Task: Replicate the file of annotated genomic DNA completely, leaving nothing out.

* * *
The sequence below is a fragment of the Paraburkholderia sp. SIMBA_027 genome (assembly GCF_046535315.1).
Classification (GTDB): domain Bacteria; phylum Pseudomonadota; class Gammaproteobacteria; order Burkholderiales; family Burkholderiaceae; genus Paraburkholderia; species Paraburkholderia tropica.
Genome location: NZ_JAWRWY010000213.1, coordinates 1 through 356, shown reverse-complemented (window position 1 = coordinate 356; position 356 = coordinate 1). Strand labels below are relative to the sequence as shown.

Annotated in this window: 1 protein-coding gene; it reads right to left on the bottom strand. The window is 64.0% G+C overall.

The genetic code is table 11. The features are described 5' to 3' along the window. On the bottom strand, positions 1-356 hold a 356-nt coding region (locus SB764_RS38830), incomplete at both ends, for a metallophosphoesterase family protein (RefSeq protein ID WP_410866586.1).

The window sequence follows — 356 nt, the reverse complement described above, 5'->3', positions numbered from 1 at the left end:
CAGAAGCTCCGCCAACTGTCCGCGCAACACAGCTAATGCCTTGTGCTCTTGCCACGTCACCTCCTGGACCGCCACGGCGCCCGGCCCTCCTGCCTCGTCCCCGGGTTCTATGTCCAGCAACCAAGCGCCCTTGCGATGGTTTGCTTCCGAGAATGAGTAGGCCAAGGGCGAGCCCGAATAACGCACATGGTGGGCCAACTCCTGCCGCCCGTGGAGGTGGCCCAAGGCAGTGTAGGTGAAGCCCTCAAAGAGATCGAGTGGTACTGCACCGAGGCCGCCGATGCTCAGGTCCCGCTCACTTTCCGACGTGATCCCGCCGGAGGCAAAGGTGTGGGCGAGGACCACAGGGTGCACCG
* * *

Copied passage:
The sequence below is a fragment of the Paraburkholderia sp. SIMBA_027 genome (assembly GCF_046535315.1).
Classification (GTDB): domain Bacteria; phylum Pseudomonadota; class Gammaproteobacteria; order Burkholderiales; family Burkholderiaceae; genus Paraburkholderia; species Paraburkholderia tropica.
Genome location: NZ_JAWRWY010000213.1, coordinates 1 through 356, shown reverse-complemented (window position 1 = coordinate 356; position 356 = coordinate 1). Strand labels below are relative to the sequence as shown.

Annotated in this window: 1 protein-coding gene; it reads right to left on the bottom strand. The window is 64.0% G+C overall.

The genetic code is table 11. The features are described 5' to 3' along the window. On the bottom strand, positions 1-356 hold a 356-nt coding region (locus SB764_RS38830), incomplete at both ends, for a metallophosphoesterase family protein (RefSeq protein ID WP_410866586.1).

The window sequence follows — 356 nt, the reverse complement described above, 5'->3', positions numbered from 1 at the left end:
CAGAAGCTCCGCCAACTGTCCGCGCAACACAGCTAATGCCTTGTGCTCTTGCCACGTCACCTCCTGGACCGCCACGGCGCCCGGCCCTCCTGCCTCGTCCCCGGGTTCTATGTCCAGCAACCAAGCGCCCTTGCGATGGTTTGCTTCCGAGAATGAGTAGGCCAAGGGCGAGCCCGAATAACGCACATGGTGGGCCAACTCCTGCCGCCCGTGGAGGTGGCCCAAGGCAGTGTAGGTGAAGCCCTCAAAGAGATCGAGTGGTACTGCACCGAGGCCGCCGATGCTCAGGTCCCGCTCACTTTCCGACGTGATCCCGCCGGAGGCAAAGGTGTGGGCGAGGACCACAGGGTGCACCG